How bad might it get? One recent study estimates that about 30 percent of the world’s population currently is exposed to deadly heat episodes for 20 days or more each year. By 2100, this figure is projected to climb as high as 74 percent unless there are reductions in greenhouse gas emissions. New York City could be subjected to 50 such days per year, while southern cities like Orlando, New Orleans and Houston could see 100 deadly hot days each year. Even with reductions, the study estimates that by the end of the century, half of the people on Earth will likely face at least 20 days each year when extreme heat can kill.
Are you ready for these temperatures? Wednesday and Thursday will be dangerous heat. #heatwave #heatweek #KOIN6News @KOINNews pic.twitter.com/HySXdh5dga
— Joseph Dames (@JosephKOIN) July 31, 2017
Cutting-edge climate science already can robustly attribute specific levels of human mortality caused by climate change during extreme weather events. During the lethal summer heat wave in Europe in 2003, for example, when tens of thousands of people perished, particularly the elderly, calculations show that anthropogenic climate change increased the risk of heat-related mortality in central Paris by 70 percent and in greater London by 20 percent.
Protecting minorities and the poor
No matter what we do to slow greenhouse gas production, the heating of cities will continue for decades because of the amount of carbon already released into the atmosphere. The question is what can be done to diminish impacts of urban heating, including educating people about the issues and involving them in planning for the future.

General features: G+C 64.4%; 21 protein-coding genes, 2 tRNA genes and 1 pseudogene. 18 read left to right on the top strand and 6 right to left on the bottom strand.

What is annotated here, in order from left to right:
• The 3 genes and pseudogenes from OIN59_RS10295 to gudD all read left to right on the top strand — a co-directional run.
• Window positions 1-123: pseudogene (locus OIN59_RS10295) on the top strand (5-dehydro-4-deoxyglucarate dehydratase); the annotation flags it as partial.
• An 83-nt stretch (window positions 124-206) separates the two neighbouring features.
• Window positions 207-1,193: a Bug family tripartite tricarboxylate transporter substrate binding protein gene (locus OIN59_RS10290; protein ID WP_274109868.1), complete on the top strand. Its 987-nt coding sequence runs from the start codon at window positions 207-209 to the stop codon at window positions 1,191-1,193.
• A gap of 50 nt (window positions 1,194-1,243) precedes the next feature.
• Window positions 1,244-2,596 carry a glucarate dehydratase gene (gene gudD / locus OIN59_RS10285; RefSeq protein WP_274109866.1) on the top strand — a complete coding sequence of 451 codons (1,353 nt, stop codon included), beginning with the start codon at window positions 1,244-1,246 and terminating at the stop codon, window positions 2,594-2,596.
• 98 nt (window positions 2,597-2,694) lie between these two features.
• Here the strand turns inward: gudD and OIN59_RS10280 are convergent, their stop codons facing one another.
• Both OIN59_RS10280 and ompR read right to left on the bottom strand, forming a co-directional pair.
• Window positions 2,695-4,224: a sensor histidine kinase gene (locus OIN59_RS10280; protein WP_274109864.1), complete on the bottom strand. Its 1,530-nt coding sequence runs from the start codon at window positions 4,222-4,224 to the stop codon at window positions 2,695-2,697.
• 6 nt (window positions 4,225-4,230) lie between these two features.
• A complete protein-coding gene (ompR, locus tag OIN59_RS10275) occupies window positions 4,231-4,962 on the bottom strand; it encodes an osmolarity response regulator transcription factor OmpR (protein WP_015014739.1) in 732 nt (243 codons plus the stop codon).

Of particular concern is the fact that for many reasons, low-income ethnic minorities are excluded from initiatives to adapt to climate change. For example, they have limited material resources, have historically been socially and politically marginalized and face barriers that hinder them from participating in decision-making forums.
To address these issues, I conducted a qualitative study with several of my students, building on my 30 years of involvement in health-related research. We interviewed a sample of low-income and increasingly vulnerable Latinos about their climate change-related knowledge, attitudes and behaviors.
Participants were recruited from the client list of a community service agency in Hartford, Connecticut and included both men and women. Like New England generally, the city they live in faces significantly greater warming over the next decade than other parts of the United States.